Friday, September 12, 2008
Early January 2005: I joined a team of 17 Liberty students on a trip to India. For most of us, it was our first time to visit the highly populated Hindu country, and little did we know the impact India and its people would leave on our hearts. We flew into New Delhi and made our way south into Rajasthan by bus, visiting schools, churches, hospitals, leper colonies, and orphanages all founded or sponsored by a ministry called Hopegivers. We were all profoundly moved by the faith of the saints in India and deeply stirred by the physical and spiritual needs that were evident on every street corner. Yet perhaps what changed us the most during our short trip to this beautiful land were the little beacons of light called Hope Homes that penetrated the darkness with unbelievable force.
These Hope Homes are made up of orphaned, abandoned, and impoverished children from India and its bordering countries and are teeming with life like I have never seen before or since. Many of these children sleep 4 to a wooden slab bunk bed or with a mere blanket on the floor because there are so many of them and not enough beds. Everything they own in the world can fit into a little trunk only slightly bigger than a shoebox. Their meals consist of rice with some kind of Indian sauce or spice with the luxury of meat only every once in a blue moon. But do not be fooled, these are the happiest, most vibrant, most joyful kids I have ever met in my life. They know what it is to be in want, but they know even more the reality of having their daily prayers answered by the hand of God. In their youth they have experienced hunger, cold, thirst, disease, death, and persecution, but the light in their eyes is evidence that their hope does not lie in their circumstances, but in the One whom they believe to be loving and holding and guiding them through it all.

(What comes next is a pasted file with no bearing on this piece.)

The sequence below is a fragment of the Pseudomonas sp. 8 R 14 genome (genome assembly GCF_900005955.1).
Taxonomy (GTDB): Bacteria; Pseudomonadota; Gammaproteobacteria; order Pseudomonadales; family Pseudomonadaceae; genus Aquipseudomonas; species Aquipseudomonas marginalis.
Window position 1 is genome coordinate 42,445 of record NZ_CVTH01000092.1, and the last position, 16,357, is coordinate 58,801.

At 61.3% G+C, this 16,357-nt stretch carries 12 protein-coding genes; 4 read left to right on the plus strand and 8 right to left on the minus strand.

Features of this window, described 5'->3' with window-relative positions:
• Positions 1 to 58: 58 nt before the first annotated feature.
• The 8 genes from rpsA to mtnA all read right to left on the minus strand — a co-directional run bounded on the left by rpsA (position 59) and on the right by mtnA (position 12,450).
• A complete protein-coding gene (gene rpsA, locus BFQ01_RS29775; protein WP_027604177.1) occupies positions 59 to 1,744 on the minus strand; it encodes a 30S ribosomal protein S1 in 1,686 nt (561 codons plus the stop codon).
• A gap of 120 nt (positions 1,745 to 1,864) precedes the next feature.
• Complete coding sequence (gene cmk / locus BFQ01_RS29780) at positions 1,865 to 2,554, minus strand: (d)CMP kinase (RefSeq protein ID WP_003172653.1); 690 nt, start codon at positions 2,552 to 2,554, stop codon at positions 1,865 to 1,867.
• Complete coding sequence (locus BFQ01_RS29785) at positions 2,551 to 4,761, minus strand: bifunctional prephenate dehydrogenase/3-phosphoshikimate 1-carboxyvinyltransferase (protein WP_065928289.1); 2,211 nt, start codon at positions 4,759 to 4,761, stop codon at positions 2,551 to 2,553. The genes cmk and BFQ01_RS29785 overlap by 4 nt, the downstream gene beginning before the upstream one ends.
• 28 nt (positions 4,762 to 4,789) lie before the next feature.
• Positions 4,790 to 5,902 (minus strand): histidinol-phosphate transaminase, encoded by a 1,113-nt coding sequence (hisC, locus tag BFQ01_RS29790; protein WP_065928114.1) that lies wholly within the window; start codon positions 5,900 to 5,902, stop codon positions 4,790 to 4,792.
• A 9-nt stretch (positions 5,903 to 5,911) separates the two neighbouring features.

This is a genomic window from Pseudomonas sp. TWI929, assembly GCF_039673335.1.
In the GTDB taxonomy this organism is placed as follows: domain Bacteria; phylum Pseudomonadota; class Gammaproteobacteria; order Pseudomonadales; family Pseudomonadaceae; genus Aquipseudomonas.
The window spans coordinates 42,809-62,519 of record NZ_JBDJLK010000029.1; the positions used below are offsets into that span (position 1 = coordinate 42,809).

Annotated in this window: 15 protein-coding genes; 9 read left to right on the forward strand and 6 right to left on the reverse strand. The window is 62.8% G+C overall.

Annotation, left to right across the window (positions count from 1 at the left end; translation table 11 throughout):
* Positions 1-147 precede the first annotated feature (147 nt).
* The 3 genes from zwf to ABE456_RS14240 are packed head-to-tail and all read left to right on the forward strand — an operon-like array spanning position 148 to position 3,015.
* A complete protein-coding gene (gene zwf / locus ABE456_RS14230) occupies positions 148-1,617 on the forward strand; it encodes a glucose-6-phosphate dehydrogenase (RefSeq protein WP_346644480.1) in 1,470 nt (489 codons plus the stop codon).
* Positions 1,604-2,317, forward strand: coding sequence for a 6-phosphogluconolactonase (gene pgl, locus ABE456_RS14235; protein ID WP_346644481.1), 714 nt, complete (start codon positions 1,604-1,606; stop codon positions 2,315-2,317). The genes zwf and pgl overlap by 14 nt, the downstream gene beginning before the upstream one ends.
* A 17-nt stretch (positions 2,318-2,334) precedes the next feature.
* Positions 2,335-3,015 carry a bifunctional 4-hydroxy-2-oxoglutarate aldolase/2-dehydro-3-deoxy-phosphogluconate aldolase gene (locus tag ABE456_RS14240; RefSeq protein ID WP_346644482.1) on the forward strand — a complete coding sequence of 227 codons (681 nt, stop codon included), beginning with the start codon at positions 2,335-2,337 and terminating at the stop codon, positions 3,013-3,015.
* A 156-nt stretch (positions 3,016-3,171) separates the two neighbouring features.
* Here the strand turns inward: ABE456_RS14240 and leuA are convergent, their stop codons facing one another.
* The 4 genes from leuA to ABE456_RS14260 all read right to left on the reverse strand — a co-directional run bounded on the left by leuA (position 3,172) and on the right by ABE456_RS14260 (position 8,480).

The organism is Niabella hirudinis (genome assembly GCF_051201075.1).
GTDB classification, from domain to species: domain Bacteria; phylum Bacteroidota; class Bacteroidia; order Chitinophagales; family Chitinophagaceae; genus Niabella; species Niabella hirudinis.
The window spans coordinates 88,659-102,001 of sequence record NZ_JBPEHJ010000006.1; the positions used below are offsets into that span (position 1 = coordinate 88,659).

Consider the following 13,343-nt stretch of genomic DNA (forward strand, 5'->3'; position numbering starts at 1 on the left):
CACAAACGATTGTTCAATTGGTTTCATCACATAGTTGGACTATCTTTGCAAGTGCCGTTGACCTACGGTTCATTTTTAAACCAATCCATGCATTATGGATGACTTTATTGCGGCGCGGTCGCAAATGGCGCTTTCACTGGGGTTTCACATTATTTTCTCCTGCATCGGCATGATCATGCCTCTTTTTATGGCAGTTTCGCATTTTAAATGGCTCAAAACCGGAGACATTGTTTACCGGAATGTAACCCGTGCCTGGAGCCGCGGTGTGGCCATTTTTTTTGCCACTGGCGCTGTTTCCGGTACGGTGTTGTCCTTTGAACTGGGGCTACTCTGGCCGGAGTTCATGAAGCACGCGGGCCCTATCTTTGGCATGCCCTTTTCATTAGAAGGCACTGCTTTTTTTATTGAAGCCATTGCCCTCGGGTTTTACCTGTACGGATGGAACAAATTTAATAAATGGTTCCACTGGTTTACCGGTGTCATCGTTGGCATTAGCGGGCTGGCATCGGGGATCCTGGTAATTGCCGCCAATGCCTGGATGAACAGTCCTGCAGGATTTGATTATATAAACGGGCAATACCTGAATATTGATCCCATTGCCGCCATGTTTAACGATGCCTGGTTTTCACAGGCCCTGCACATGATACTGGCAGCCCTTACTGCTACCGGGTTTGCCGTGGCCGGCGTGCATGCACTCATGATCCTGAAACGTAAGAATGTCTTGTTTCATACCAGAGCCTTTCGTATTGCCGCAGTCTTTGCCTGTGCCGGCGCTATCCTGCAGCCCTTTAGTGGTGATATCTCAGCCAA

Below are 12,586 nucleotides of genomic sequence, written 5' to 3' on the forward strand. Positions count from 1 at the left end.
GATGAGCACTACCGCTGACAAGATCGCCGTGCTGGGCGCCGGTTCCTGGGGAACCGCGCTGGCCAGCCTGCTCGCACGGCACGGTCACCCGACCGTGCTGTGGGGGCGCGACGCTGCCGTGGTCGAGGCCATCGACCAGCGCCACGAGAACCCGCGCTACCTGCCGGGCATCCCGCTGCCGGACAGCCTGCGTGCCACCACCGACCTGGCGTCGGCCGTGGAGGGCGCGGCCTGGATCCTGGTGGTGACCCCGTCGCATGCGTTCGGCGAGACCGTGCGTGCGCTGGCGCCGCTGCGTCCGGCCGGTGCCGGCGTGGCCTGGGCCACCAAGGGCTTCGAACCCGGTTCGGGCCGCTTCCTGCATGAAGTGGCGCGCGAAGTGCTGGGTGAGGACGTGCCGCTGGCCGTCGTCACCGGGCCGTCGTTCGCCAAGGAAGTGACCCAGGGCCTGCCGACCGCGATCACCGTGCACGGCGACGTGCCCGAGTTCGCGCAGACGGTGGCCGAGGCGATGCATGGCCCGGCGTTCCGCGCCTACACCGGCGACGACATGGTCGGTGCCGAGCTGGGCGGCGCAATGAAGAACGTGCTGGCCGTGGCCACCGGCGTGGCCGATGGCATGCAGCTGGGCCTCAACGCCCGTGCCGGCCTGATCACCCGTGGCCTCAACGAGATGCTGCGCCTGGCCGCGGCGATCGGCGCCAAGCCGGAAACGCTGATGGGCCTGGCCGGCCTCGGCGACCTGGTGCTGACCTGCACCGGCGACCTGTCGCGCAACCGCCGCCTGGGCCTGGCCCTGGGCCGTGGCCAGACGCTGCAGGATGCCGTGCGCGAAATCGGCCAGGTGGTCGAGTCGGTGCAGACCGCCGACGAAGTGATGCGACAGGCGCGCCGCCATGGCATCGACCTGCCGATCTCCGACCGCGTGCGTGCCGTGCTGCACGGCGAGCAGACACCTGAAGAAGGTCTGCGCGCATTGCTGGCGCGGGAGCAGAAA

I was (and continue to be) greatly affected by the faith of these precious children, and went back to India the following year to spend Christmas at one of the orphanages. The images of their smiling faces are forever etched in my mind, and the sound of their laughter, their songs to Jesus both in English and Hindi, and their fervent prayers to the God who has shown Himself faithful to them are ringing in my ears and melting my heart to this day. I have not been able to forget these little ones that make up the "orphan army," and have been praying for the last 3 years that the Lord would make a way for me to somehow be a voice for His children in India. That prayer was answered about a month ago when I was contacted by a Liberty grad who now works for Hopegivers and asked to link up with their ministry and champion their cause wherever I go. Turns out, they had been praying for me for quite sometime as well. It's amazing how the Lord works, and Jacob and I are now planning to visit India as well as the new Hope Homes in Haiti before the year is out. I am extremely thankful for the opportunity to visit Hope Homes on a regular basis and to share the stories of these children that have forever changed my life. I have a feeling I will be talking about what the Lord is doing through this ministry long after my music is said and done. If you are interested in taking a short-term mission trip with Hopegivers to India, Haiti, or Malawi, Africa, want to get involved by supporting these kids, or just want more information on their ministry, visit hopegivers.org. You won't regret it.